1. The first step is a thorough assessment of risk.
If risk is underestimated, your policy will be of absolutely no use (or will be a complete liability) in a bad or worst-case scenario. If overestimated, you’re paying good money for coverage you don’t need.
Work only with a broker who is experienced in this form of coverage. They have to have the knowledge and experience to accurately assess the various risk involved for your specific policy.
2. The next step is to “shop” the policy application to a variety of carriers.
Some brokers are affiliated with only a handful of carriers, which severely limits your options.
Once you have shopped the possibilities, your broker should provide you with a portfolio of the best possibilities and work with you to make the best decision.
We qualify all carriers to make sure that they are “rock solid.”
3. The next step is to “watch the language.”
The selected carrier (who offered you the best deal) now takes the policy outline and “translates” it into a final policy contract.
And you wouldn’t believe the little slips of the tongue that can creep into a contract at this stage.
To protect your interests, have your broker thoroughly go through each and every contract to locate and clarify/eliminate all phrases and clauses that would be unfavorable to you. For example:
- adverse language
- ambiguous language
- unrealistic timetables
- burdensome compliance requirements
Also make sure that you get each and every inclusion available to you. There are various options available for different types of insurance. But because carriers usually try to include only the bare minimum, you might never even hear about some of the available benefits. This is where your broker can help you — we know this type of insurance and every benefit, discount and option available.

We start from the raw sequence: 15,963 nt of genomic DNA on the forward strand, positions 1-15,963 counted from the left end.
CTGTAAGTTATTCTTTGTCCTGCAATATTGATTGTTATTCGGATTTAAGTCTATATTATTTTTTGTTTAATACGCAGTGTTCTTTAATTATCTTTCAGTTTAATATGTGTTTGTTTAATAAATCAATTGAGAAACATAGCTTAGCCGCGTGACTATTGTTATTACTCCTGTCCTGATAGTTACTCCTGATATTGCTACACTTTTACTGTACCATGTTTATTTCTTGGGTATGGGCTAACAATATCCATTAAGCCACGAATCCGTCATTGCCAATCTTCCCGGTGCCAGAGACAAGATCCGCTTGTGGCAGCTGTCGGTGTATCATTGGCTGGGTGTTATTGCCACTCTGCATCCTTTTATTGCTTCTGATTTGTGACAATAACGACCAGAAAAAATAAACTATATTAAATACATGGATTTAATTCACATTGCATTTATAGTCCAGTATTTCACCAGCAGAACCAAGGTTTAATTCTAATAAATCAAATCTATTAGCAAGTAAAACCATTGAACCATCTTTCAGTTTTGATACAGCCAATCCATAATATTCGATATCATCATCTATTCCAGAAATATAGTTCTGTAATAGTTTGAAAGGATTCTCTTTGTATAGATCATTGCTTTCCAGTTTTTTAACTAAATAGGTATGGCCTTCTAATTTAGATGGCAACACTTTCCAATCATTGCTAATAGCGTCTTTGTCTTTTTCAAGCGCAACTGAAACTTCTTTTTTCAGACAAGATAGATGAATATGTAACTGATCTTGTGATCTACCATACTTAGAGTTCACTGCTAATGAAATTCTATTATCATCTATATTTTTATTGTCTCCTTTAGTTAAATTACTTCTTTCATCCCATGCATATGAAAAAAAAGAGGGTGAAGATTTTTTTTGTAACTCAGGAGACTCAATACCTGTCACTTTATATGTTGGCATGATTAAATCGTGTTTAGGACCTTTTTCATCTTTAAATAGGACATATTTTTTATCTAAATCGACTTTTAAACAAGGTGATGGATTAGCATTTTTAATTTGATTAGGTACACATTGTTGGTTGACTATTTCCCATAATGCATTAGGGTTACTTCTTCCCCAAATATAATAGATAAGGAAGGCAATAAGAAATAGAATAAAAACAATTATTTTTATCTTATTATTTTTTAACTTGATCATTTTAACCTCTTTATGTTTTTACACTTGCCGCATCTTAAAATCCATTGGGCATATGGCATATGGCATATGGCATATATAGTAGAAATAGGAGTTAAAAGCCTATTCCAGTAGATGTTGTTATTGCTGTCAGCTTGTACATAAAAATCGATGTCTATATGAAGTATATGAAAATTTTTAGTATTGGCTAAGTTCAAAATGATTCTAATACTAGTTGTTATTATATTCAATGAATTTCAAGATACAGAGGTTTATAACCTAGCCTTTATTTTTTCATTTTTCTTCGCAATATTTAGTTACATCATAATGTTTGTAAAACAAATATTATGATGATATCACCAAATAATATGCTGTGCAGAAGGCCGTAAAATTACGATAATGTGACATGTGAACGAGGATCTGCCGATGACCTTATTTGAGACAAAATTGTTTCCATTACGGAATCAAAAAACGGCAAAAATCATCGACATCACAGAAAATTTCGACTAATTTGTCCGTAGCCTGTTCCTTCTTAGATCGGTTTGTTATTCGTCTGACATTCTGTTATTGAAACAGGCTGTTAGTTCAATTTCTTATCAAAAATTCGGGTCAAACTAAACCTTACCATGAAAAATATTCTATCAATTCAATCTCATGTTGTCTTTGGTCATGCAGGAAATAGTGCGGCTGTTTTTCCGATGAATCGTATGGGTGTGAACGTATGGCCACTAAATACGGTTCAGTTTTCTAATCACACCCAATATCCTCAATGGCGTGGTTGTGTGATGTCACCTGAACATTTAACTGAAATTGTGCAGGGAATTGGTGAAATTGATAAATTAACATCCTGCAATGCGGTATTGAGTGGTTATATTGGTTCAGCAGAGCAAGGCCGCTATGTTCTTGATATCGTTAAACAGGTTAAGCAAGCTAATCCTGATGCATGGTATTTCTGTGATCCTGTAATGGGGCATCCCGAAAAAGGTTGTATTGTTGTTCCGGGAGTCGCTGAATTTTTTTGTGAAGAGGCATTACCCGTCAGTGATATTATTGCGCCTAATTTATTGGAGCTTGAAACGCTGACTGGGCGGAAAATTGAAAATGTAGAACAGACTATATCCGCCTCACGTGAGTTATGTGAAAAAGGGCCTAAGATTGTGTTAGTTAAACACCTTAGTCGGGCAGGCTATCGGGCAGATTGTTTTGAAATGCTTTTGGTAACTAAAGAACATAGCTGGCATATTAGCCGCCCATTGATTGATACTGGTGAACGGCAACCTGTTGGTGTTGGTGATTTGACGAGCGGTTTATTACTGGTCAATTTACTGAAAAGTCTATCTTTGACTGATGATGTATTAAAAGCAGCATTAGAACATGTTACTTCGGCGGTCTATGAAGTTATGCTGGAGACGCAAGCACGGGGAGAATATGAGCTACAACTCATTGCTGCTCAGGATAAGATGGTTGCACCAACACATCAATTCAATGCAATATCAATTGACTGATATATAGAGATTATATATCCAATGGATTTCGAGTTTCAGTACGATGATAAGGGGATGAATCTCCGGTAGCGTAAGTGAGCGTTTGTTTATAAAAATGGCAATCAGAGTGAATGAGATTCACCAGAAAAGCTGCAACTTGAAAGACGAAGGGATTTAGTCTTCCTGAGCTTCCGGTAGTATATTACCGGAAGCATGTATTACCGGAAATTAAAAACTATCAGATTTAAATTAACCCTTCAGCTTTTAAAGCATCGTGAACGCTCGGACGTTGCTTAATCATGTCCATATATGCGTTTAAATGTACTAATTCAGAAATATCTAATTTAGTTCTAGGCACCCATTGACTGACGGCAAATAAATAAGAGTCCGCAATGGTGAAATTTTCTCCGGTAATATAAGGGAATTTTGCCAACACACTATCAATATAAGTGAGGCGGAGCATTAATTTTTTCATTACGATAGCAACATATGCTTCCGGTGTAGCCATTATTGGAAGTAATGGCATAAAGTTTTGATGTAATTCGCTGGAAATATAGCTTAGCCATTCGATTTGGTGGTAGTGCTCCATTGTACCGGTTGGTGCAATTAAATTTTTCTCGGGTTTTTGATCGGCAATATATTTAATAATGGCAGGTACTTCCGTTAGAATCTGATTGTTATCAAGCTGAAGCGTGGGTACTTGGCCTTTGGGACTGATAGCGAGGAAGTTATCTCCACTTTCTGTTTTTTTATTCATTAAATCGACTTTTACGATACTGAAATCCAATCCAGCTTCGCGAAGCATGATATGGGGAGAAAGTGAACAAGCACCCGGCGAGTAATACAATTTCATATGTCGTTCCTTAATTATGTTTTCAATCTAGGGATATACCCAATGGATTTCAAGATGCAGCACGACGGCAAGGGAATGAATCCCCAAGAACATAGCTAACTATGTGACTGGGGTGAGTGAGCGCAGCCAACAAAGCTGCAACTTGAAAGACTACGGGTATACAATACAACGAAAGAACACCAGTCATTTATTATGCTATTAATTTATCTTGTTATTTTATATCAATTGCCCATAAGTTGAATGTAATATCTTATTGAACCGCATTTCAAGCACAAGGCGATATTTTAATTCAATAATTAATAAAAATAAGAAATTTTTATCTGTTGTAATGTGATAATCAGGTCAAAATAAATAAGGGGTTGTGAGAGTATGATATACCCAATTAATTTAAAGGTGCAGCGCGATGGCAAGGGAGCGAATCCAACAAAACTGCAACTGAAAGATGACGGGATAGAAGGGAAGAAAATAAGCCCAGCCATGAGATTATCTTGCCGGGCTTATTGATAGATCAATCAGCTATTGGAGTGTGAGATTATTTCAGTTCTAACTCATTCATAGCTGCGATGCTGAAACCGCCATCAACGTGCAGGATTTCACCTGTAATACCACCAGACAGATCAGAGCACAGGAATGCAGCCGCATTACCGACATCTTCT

4. Policy implementation.
Some brokers, at this stage, might leave you on your own. But this is where a service support department is very important.
Implementing a new policy—especially a major policy—can be a nightmare. An excellent broker will help implement the policy and educate your staff. You should know how to maintain compliance, what reports are necessary, how to identify potential claims, and what information must be present in order to submit a claim.
5. On-going support.
Just one late—or omitted report can make or break whether you get reimbursement on a claim. Therefore, go with a broker who offers this support and service. Your broker should:
- Monitor reporting to assist you in getting the necessary reports in and on time.
- Spot-check the paperwork to see if everything is in order.
- Monitor the run-out period of your policy to help you make sure that compliance is maintained and any outstanding claims are paid
6. Claims reimbursement.
Your broker should work aggressively to assist you in getting your claims reimbursed in a timely fashion (usually 30 business days or less). We offer this service for no charge.
In fact, our clients have the lowest claim-rejection-rate in the business, as stated by several of the carriers that we work with.
With the above steps done you can be sure that you will have a policy in effect that will protect you and be an asset to your company.
This is informational piece is brought to you by McPhee & Associates, Inc., with 34 years of experience in managing risk in the managed care industry.